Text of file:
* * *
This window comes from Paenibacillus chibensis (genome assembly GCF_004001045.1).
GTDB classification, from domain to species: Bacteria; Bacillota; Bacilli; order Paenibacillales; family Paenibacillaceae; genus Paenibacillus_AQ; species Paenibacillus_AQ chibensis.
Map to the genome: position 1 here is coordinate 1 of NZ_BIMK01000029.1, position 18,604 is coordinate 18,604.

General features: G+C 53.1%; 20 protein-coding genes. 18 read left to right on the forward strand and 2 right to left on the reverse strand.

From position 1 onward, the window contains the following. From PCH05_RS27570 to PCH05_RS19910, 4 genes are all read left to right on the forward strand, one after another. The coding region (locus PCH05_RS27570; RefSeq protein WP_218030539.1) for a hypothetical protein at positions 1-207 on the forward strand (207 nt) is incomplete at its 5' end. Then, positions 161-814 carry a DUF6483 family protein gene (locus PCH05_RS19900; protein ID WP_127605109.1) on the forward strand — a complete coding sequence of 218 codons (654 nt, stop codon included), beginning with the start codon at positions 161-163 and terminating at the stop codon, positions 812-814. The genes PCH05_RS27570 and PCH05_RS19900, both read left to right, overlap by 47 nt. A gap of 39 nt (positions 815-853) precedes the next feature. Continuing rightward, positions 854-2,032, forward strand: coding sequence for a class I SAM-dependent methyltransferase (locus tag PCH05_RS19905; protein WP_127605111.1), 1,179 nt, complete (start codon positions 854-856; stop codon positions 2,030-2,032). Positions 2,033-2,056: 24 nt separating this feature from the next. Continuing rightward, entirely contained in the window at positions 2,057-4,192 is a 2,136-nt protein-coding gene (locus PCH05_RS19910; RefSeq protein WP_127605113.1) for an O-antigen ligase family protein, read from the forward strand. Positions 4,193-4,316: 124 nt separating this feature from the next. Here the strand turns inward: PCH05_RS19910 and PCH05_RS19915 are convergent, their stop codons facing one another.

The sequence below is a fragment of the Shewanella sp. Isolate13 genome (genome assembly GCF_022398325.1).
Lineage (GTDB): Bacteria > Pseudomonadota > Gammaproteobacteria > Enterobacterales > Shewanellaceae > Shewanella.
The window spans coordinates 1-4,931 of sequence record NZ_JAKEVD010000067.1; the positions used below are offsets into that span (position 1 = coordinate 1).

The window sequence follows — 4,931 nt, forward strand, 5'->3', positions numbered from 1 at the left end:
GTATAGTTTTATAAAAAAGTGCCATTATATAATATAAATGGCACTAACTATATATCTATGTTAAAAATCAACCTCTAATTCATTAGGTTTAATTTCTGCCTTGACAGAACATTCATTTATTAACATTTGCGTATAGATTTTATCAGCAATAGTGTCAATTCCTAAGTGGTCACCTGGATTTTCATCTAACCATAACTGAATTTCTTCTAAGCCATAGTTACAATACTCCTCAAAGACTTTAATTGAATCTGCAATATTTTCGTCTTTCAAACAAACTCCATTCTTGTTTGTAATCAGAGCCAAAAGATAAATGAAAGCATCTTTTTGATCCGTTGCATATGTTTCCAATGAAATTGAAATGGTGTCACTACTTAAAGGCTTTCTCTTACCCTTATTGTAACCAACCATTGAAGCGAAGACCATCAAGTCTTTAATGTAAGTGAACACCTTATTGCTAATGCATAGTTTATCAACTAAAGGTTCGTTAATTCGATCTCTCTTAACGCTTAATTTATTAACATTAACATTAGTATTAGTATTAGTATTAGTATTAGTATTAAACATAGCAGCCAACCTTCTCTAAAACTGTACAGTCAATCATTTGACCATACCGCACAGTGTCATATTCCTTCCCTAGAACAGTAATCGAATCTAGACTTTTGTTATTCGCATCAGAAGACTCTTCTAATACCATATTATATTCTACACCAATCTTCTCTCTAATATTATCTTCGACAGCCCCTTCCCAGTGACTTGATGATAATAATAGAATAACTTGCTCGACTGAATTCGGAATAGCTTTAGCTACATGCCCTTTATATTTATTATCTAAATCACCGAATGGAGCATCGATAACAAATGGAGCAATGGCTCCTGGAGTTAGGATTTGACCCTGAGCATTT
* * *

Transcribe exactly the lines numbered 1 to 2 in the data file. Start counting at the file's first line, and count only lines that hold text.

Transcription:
This window comes from Paenibacillus chibensis (genome assembly GCF_004001045.1).
GTDB classification, from domain to species: Bacteria; Bacillota; Bacilli; order Paenibacillales; family Paenibacillaceae; genus Paenibacillus_AQ; species Paenibacillus_AQ chibensis.